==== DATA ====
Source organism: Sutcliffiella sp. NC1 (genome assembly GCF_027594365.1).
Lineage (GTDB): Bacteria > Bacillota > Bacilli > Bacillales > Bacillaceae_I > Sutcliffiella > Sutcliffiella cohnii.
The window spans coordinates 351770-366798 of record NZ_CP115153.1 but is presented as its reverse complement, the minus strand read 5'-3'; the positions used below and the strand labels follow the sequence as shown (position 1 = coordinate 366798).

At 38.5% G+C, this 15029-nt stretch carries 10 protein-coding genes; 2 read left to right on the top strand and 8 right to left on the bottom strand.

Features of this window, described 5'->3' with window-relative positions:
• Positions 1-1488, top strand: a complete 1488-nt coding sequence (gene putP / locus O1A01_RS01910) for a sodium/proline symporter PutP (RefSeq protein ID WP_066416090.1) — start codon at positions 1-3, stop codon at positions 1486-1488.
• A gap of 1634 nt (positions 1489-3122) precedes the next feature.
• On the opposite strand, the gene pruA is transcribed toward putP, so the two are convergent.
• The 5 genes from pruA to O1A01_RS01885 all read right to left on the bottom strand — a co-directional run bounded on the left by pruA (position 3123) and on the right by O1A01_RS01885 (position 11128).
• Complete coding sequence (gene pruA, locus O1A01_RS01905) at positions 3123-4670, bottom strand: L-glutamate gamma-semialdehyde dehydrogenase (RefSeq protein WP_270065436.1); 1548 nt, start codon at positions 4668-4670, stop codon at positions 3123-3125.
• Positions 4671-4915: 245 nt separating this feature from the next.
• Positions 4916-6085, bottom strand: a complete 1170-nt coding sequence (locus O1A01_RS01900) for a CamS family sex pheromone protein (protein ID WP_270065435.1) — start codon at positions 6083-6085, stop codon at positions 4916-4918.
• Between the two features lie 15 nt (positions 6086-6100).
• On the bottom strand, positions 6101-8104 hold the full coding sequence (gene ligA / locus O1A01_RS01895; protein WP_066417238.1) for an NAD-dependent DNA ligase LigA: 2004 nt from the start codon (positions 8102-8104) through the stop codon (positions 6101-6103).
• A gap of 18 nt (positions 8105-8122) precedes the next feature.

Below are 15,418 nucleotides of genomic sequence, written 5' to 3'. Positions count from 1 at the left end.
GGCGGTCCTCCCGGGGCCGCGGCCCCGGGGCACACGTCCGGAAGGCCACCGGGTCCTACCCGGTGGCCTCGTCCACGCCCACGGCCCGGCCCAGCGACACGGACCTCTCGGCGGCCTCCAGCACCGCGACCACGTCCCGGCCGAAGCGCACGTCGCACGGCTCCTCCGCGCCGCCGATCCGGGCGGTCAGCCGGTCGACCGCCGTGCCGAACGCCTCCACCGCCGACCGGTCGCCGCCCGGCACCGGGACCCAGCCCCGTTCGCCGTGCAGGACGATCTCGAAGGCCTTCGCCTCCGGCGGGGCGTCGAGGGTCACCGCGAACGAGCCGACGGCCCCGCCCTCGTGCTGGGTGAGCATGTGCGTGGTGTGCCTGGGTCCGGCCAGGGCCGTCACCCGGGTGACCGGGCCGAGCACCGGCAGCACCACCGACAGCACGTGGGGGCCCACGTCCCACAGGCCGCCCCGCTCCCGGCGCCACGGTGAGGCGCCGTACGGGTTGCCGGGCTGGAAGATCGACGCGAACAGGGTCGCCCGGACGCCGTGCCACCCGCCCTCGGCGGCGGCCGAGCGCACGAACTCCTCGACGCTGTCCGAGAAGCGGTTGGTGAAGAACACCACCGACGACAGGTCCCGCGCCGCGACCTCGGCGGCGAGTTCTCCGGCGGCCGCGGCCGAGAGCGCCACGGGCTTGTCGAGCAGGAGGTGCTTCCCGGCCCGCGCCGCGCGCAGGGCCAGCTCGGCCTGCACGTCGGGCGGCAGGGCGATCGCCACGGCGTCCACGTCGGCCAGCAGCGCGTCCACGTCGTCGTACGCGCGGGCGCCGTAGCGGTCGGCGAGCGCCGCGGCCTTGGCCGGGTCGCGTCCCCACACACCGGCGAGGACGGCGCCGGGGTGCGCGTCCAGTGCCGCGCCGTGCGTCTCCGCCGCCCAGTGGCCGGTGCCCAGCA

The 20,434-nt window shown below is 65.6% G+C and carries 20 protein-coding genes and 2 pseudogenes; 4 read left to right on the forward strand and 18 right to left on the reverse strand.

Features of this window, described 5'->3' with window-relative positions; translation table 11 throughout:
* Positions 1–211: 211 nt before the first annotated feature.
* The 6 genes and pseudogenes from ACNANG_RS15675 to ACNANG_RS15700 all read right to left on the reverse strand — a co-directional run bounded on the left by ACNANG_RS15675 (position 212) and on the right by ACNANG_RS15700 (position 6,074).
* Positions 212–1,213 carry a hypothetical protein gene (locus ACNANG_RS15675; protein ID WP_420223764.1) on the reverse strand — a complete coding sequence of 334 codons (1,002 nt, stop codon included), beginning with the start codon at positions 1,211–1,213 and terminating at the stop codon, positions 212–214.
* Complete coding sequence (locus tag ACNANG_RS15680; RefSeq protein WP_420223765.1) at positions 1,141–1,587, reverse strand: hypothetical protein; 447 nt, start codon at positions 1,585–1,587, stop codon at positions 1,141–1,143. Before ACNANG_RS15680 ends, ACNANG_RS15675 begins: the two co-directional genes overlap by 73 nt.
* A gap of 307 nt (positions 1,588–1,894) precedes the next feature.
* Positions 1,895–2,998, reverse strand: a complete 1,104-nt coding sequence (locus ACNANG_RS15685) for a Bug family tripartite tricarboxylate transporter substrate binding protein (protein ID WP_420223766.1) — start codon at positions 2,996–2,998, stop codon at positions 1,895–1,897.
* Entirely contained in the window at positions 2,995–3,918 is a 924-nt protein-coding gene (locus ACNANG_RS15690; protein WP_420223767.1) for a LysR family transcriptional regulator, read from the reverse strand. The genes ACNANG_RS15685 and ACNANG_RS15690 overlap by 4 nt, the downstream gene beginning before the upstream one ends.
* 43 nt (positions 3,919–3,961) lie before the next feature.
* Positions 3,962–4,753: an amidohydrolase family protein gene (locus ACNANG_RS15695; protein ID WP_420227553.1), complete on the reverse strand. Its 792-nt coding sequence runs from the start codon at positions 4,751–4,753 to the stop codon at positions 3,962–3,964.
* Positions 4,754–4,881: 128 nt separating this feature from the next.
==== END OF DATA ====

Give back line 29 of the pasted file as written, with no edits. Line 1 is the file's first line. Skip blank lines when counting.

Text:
* Positions 4,754–4,881: 128 nt separating this feature from the next.